|McKAY, Circuit Judge.
Appellant filed a claim in the district court for damages against Defendant Welch based on negligence after Appellant sustained injuries when the car that he was driving was struck by a car driven by Mr. Welch. In his complaint, Appellant alleged that Mr. Welch, an Osco employee, was acting within the scope of his employment at the time of the accident. Appellant sought to hold Osco liable for damages under a theory of respondeat superior.
Appellant's version of the facts on summary judgment are as follows. At the time of the accident, Mr. Welch was an Osco store manager. He was driving from his store to the Osco District Office to deliver football tickets for that weekend which were obtained from a vendor for distribution among Osco managers. Mr. Welch frequently made trips for Osco using his own vehicle. During his drive, Mr. Welch remembered that he needed to have some routine maintenance done on his car. He made a spur of the moment decision to pull into a service station for an estimate. Mr. Welch allegedly failed to yield in making a left turn and struck Appellant's car.
On cross-motions for summary judgment, the district court granted Osco's motion and denied Appellant's motion, holding that no reasonable jury could conclude that Mr. Welch was acting within the scope of his employment. The district court did not specifically decide whether the trip to the District Office was within Mr. Welch's scope of employment. Instead, the district court held that it did not matter because, even if the trip had been within the scope of Mr. Welch's employment, the attempted stop at the service station was not. The district court also denied Appellant's motion to reconsider or, in the alternative, to certify a question to the Kansas Supreme Court.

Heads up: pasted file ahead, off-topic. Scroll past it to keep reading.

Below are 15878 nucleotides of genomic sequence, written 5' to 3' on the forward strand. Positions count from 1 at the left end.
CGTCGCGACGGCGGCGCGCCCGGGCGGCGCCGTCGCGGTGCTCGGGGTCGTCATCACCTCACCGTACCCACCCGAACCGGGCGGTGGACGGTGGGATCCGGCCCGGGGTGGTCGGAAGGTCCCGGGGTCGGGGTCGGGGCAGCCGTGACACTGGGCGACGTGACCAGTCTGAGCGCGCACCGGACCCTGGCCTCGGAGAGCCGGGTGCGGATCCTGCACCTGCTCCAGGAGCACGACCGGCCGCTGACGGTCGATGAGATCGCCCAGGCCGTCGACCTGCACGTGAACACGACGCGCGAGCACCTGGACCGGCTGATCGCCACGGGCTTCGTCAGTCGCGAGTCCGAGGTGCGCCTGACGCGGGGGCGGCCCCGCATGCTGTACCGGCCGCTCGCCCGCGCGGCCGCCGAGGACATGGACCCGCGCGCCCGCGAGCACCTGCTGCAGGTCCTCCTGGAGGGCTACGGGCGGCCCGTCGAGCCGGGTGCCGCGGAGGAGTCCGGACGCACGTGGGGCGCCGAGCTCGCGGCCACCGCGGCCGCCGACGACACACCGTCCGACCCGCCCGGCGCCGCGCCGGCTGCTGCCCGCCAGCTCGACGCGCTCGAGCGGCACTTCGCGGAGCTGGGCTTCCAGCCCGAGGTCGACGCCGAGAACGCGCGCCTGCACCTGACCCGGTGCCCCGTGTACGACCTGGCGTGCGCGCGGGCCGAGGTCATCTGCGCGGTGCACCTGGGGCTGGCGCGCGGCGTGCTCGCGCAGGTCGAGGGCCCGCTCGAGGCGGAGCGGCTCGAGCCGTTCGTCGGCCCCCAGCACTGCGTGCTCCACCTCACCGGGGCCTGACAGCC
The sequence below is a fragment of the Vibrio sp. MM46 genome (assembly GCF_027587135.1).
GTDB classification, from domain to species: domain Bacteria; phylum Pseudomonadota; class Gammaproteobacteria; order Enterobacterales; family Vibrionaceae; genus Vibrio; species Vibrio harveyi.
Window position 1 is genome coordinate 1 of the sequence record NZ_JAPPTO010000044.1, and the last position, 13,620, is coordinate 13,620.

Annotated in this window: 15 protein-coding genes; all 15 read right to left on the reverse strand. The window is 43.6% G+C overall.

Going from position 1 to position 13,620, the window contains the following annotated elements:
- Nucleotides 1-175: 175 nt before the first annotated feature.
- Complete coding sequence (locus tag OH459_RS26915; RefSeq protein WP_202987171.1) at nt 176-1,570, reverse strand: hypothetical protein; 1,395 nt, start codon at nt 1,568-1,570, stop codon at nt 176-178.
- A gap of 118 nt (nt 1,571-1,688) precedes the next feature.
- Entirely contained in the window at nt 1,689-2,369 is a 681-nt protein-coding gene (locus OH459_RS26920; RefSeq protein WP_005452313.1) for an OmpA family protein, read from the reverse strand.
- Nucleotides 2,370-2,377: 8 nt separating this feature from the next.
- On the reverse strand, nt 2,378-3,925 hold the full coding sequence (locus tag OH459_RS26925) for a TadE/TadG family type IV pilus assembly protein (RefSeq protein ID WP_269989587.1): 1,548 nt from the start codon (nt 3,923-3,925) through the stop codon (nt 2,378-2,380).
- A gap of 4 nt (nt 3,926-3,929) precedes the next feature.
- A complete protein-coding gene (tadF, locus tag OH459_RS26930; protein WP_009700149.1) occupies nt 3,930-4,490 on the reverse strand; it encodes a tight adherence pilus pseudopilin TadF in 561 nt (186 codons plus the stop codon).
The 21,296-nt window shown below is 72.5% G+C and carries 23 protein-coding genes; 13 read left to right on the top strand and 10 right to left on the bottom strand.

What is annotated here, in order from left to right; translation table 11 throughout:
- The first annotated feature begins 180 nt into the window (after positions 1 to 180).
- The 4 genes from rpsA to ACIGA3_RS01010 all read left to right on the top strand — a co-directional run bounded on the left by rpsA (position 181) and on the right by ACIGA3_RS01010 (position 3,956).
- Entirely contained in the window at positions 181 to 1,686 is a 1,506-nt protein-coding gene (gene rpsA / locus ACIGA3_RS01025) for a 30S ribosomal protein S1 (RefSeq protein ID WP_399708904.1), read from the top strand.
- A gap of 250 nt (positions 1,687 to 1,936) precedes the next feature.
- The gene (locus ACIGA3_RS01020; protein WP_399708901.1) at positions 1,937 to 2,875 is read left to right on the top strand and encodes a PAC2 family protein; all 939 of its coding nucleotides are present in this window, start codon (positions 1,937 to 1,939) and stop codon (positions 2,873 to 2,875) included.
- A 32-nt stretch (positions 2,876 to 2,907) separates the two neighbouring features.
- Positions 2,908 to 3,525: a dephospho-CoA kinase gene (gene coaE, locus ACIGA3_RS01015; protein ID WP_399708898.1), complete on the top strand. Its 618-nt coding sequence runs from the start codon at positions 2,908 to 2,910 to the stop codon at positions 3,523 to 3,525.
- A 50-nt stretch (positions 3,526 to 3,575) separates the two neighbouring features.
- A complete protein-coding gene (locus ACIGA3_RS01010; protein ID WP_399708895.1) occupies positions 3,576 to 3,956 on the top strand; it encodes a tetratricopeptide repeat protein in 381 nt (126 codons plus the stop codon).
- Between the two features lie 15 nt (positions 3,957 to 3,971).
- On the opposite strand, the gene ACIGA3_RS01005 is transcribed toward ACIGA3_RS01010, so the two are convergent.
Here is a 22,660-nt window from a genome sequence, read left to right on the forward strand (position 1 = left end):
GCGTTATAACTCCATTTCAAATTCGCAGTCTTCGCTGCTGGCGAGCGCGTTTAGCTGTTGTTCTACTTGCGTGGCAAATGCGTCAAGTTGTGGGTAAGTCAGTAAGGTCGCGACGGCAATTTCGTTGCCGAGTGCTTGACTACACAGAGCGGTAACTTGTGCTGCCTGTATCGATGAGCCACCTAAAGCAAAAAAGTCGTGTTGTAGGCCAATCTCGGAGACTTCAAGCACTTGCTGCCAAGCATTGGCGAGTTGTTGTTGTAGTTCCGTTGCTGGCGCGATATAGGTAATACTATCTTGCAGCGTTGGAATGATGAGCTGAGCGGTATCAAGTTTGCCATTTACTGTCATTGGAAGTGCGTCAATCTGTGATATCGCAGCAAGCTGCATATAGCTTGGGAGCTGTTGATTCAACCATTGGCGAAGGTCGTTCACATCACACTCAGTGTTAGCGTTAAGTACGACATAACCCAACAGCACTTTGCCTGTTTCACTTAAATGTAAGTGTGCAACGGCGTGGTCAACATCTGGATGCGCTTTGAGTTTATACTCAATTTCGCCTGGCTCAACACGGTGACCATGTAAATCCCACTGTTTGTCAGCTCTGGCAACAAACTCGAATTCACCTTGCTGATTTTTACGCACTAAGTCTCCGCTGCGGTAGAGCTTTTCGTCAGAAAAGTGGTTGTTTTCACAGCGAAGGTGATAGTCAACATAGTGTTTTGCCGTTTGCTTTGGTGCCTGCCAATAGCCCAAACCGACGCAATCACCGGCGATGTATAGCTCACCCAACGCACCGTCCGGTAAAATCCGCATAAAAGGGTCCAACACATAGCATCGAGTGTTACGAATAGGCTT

After Osco was dismissed from the case, a bench trial was held on the issue of damages. Defendant Welch did not present evidence or cross-examine witnesses. The court entered judgment against Mr. Welch in the amount of $ 1,014,503.70, "questioning whether it would arrive at the same result in a true adversary proceeding.
The specific issue we are asked to address on appeal is whether the district court erred in granting summary judgment to Appellee Osco on whether Mr. Welch was within the scope of his employment when he turned into the service station for non-emergency maintenance on his car while driving to deliver a vendor gift to the District Office. We review "the grant of summary judgment de novo, applying the same standards used by the district court." . . . A motion for summary judgment is granted when the record demonstrates that "there is no genuine issue as to any material fact and that the moving party is entitled to a judgment as a matter of law."